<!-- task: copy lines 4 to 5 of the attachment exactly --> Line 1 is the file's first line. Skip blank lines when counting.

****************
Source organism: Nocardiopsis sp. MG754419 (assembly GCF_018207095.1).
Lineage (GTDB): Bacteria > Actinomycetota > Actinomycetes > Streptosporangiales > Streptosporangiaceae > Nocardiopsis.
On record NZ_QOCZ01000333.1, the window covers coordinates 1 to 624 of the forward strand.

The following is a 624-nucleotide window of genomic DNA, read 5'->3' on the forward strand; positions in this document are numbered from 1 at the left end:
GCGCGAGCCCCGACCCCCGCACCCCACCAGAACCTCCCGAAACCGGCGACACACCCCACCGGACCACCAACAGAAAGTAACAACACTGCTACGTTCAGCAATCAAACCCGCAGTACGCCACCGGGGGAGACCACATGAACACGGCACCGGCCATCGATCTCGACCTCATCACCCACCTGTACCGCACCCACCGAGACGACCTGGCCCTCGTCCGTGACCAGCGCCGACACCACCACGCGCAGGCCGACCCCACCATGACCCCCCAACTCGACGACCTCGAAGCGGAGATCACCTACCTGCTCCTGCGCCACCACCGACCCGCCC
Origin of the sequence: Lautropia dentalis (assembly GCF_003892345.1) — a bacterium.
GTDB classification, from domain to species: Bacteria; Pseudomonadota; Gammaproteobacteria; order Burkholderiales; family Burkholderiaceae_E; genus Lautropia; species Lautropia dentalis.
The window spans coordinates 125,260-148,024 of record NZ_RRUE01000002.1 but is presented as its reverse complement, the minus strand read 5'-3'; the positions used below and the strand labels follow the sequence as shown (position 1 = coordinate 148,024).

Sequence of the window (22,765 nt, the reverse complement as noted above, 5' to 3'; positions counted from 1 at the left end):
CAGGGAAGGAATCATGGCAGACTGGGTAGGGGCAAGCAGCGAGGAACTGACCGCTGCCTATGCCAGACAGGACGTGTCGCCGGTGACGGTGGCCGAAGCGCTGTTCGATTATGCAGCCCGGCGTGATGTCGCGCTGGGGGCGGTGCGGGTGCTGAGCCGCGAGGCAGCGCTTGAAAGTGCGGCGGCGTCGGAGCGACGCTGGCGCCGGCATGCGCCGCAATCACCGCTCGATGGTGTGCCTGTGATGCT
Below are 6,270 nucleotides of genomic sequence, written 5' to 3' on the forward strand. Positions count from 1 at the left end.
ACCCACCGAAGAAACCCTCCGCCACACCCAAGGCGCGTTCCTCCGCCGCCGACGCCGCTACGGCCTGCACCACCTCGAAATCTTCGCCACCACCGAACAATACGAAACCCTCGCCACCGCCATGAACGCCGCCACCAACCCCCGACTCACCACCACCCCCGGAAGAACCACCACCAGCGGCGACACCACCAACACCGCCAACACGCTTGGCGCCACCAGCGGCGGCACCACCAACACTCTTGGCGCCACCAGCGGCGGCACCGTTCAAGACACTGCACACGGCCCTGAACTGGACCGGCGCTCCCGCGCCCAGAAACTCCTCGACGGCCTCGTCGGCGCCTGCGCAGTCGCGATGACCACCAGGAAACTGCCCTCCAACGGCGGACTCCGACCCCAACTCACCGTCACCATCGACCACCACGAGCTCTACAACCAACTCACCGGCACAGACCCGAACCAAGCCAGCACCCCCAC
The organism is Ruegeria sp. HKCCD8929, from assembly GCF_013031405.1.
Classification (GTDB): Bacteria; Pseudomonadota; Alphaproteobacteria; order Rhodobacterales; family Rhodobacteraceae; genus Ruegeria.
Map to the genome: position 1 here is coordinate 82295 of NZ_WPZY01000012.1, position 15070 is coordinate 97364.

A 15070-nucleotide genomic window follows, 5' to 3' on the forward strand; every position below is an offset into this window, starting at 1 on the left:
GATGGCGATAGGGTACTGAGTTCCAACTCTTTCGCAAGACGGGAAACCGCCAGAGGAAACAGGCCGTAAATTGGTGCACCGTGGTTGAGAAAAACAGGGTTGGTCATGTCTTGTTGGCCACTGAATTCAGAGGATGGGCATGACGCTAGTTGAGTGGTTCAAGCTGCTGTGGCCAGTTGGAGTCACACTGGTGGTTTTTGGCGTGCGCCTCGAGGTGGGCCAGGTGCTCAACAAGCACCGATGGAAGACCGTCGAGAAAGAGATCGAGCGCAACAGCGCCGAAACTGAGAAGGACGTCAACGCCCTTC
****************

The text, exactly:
The following is a 624-nucleotide window of genomic DNA, read 5'->3' on the forward strand; positions in this document are numbered from 1 at the left end:
GCGCGAGCCCCGACCCCCGCACCCCACCAGAACCTCCCGAAACCGGCGACACACCCCACCGGACCACCAACAGAAAGTAACAACACTGCTACGTTCAGCAATCAAACCCGCAGTACGCCACCGGGGGAGACCACATGAACACGGCACCGGCCATCGATCTCGACCTCATCACCCACCTGTACCGCACCCACCGAGACGACCTGGCCCTCGTCCGTGACCAGCGCCGACACCACCACGCGCAGGCCGACCCCACCATGACCCCCCAACTCGACGACCTCGAAGCGGAGATCACCTACCTGCTCCTGCGCCACCACCGACCCGCCC